Friday, July 26, 2019

The Practical Relevance of Actual Obedience by C. Kevin Thompson

C. Kevin Thompson
I am reading a book that was recommended to me by a pastor. It is getting me to think deeply about the “Kingdom of God” and how it is “at hand” and “not yet,” not only generally speaking, but personally, in my life, on a daily basis.

My thoughts on the subject, coupled with a growing, currently six-month-long deep dive into the Sermon on the Mount, have really got me to think and rethink not only my life as a Christian, but also the words I put down on the page as an author.

In the book, The Divine Conspiracy: Rediscovering Our Hidden Life in God, author Dallas Willard says this in the introduction:

“More than any other single thing, in any case, the practical irrelevance of actual obedience to Christ accounts for the weakened effect of Christianity in the world today, with its increasing tendency to emphasize political and social action as the primary way to serve God. It also accounts for the practical irrelevance of Christian faith to individual character development and overall personal sanity and well-being” (p. xv).

Although I have not finished reading Willard’s book yet, I’m not sure there is a more succinct paragraph than this one, pertaining to the ills that plague the Church today. And may I say, possibly to those of us who write.

What do I mean exactly?

Later in the book, Willard points out when Jesus came into the world, he said that anyone who finds him will be safe. They will go in and out and have all that they need. Jesus said he came into the world so anyone who found him could have life, and that life would be filled to the fullest measure.

But then Willard goes on to say this:

“But intelligent, effectual entry into this life is currently obstructed by clouds of well-intentioned misinformation. The ‘gospels’ that predominate where he is most frequently invoked speak only of preparing to die or else of correcting social practices and conditions…Our ‘gospels’ are, in their effects—dare we say it—nothing less than a standing invitation to omit God from the course of our daily existence. Does Jesus only enable me to ‘make the cut’ when I die? Or to know what to protest, or how to vote or agitate and organize? It is good to know that when I die all will be well, but is there any good news for life? If I had to choose, I would rather have a car that runs than good insurance on one that doesn’t. Can I not have both? And what social or political arrangements—however important in their own right—can guide and empower me to be the person I know I ought to be? Can anyone now seriously believe that if people are only permitted or enabled to do what they want, they will then be happy or more disposed to do what is right” (p. 12)?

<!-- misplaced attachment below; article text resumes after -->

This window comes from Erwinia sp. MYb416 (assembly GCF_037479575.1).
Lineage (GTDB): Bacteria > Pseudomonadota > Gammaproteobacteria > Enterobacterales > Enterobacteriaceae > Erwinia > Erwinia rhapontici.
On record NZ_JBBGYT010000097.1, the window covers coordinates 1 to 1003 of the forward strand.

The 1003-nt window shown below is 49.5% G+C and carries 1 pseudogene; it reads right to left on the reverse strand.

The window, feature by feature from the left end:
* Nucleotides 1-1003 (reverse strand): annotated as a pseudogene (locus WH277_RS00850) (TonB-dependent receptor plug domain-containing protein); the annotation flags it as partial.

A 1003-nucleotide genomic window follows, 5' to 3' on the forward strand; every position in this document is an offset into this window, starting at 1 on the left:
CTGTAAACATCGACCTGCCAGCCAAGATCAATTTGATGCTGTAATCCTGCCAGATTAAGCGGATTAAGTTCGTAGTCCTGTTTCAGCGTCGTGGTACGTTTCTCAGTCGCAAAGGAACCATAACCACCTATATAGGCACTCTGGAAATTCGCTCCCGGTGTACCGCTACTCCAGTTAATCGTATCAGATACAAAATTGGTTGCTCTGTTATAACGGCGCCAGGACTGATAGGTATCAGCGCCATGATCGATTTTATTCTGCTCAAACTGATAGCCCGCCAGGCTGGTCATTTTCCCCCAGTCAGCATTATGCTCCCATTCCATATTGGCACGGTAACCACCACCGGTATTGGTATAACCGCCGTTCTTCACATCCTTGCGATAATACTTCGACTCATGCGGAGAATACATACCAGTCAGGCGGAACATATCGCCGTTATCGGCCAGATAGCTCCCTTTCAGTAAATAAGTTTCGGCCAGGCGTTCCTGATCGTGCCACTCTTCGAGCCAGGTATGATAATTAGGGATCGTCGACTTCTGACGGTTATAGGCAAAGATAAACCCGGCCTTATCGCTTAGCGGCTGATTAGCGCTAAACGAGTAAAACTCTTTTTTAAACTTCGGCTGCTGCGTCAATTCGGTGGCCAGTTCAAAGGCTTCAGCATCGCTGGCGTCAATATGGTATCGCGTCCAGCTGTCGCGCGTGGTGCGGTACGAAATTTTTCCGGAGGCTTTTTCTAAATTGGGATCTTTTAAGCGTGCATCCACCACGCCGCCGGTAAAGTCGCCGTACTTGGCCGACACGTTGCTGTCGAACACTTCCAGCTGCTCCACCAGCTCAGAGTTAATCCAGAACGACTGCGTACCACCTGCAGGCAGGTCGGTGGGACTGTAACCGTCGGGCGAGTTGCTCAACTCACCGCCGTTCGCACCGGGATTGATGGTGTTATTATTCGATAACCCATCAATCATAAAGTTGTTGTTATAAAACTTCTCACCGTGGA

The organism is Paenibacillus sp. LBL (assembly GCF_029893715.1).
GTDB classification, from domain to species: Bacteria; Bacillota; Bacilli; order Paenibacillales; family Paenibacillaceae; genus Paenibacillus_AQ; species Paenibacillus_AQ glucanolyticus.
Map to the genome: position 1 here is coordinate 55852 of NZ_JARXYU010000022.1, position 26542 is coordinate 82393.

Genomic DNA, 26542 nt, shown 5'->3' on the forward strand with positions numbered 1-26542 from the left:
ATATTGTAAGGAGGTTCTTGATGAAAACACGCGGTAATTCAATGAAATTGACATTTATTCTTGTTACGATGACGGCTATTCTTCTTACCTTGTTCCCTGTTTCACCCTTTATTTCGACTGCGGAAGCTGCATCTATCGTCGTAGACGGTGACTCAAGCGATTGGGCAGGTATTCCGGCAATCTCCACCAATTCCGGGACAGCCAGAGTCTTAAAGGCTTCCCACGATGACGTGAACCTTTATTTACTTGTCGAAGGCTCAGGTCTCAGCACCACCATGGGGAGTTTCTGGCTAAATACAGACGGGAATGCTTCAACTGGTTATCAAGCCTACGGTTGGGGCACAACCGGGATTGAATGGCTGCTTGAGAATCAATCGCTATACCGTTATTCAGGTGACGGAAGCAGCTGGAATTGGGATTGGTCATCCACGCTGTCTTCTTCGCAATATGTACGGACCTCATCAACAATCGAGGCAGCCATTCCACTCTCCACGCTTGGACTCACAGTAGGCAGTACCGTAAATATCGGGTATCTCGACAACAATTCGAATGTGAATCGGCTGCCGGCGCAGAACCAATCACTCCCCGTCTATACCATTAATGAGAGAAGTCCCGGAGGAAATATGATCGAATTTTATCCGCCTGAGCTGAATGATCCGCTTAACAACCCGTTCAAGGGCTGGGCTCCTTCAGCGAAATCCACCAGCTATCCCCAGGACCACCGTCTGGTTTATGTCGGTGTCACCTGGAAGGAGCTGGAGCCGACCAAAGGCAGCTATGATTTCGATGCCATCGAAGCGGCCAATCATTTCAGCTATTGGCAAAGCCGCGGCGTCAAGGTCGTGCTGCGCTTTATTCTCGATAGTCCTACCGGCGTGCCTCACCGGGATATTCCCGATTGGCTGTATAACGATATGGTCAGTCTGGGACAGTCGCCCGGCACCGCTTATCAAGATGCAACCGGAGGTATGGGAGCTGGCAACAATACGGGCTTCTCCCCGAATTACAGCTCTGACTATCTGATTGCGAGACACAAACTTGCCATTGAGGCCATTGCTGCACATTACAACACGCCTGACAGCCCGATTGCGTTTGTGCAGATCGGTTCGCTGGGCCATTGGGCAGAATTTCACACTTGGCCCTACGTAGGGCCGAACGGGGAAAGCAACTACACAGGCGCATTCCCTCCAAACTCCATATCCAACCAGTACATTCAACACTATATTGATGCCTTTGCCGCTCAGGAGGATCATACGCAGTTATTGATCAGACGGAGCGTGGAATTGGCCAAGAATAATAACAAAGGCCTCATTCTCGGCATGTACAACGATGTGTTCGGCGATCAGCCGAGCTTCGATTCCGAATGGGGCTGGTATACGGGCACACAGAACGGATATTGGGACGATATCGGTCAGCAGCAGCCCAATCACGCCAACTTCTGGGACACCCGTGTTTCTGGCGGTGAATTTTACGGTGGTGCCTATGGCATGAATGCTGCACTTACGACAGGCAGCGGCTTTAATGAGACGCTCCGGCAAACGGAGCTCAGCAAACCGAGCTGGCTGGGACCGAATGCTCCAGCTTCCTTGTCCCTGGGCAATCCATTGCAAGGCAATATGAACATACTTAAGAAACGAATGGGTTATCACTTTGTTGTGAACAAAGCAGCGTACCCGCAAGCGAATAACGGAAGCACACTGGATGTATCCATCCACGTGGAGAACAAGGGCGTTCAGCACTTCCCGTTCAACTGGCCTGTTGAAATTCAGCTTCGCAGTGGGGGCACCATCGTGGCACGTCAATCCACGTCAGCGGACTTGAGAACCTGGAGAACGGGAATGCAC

In other words, the gospel of Jesus Christ has been watered down in the modern church. It’s either “fire insurance” for those who are hell-bent on not going there, or a means by which to effectually jump on some social or political bandwagon, hoping to turn the steering wheel to the right or the left.

However, the question that Willard is slowly and methodically raising is this: Is there more to this life Jesus said was abundant and free? Can this life be here and now, too? Not just in the hereafter? And if so, what shall that life in Christ look like? To us, as we look into the mirror of our own lives? To our family members, as they view us more intimately than others? To our neighbors, our co-workers, acquaintances, and real strangers, who see us interact on a daily basis in the everyday world? If the Kingdom of Heaven is “here now” and “not yet,” then it seems the answer is definitely in the affirmative. It is the practical relevance of actual obedience that answers this question. The daily walk with Christ, mirroring his teachings given in the famous Sermon on the Mount, that brings all of Scripture together into a clear, practical, relevant lifestyle that develops an abundance of character and brings sanity and well-being that transcends all understanding.

Dare we say it—much of what we have seen in the church over the last two, three, even four decades has been very superficial. The inch-deep/mile-wide teachings when it comes to salvation have not done our fledgling brothers and sisters in Christ any favors. A capitalistic emphasis upon how money should be viewed has tricked entire generations of Christians into thinking “more” equates spiritual success and blessing from On High. And the emphasis on attempting to create a “Christian nation” here on earth could not be more foreign to the gospel of Christ, yet is embraced by the church wholeheartedly as a worthy and necessary endeavor for ourselves and our posterity. Yet, one must ask, why do we need a Christian nation when the Kingdom of Heaven is already upon us? Do we think we can do it one better?